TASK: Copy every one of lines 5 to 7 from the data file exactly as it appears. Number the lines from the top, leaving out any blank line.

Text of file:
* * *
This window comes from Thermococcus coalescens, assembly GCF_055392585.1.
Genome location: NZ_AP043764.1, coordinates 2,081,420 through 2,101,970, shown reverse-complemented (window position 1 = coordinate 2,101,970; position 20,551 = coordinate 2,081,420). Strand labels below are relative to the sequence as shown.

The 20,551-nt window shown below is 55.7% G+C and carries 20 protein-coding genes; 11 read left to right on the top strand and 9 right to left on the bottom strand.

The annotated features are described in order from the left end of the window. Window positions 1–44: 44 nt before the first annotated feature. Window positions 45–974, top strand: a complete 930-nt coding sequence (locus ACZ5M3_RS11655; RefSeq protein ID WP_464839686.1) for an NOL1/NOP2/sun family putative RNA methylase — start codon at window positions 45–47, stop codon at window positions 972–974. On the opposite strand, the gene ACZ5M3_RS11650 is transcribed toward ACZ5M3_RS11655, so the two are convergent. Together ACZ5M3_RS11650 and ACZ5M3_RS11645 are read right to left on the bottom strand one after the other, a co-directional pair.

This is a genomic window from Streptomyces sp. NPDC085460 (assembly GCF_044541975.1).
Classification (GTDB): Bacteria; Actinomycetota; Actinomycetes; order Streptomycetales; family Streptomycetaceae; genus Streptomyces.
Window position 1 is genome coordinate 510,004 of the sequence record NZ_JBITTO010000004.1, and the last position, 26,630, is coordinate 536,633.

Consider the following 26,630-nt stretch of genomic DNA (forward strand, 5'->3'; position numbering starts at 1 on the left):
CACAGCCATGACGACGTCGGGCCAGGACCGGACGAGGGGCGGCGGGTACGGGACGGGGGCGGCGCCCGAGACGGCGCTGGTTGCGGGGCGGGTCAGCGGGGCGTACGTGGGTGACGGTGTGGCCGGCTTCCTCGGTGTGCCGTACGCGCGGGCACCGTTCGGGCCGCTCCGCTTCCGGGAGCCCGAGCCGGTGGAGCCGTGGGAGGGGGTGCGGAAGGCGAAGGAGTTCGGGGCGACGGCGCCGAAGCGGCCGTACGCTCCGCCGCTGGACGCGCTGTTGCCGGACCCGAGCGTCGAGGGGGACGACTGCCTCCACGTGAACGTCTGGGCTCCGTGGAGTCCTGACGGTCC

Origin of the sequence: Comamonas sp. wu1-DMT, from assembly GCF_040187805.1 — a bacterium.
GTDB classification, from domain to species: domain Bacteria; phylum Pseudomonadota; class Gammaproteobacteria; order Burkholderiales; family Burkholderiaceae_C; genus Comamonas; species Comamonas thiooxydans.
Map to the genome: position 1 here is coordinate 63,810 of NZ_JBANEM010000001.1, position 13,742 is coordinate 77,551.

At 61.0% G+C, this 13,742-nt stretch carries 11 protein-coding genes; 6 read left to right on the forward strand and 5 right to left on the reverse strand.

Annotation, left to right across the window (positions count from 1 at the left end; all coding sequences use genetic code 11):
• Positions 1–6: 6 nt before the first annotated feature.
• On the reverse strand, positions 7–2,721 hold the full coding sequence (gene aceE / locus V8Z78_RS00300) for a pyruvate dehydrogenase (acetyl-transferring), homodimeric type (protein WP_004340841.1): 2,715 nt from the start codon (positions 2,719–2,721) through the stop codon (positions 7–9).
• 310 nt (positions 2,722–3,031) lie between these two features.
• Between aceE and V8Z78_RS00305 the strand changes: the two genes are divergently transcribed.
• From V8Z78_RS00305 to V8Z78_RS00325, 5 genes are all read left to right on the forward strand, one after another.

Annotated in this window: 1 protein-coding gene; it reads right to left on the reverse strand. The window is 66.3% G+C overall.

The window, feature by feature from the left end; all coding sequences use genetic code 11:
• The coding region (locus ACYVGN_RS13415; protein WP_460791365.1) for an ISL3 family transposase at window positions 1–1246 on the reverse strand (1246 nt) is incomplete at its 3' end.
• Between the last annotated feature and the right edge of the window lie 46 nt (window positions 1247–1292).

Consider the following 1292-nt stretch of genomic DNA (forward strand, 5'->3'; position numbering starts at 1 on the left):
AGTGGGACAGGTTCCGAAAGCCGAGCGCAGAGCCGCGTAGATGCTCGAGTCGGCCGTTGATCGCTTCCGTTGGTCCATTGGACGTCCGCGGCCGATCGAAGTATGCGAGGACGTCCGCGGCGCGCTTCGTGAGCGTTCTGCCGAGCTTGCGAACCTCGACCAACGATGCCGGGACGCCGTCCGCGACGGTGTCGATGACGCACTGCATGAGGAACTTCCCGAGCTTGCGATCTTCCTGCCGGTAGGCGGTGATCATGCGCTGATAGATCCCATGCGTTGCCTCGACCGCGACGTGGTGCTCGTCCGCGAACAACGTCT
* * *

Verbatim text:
This is a genomic window from Streptomyces sp. NPDC085460 (assembly GCF_044541975.1).
Classification (GTDB): Bacteria; Actinomycetota; Actinomycetes; order Streptomycetales; family Streptomycetaceae; genus Streptomyces.
Window position 1 is genome coordinate 510,004 of the sequence record NZ_JBITTO010000004.1, and the last position, 26,630, is coordinate 536,633.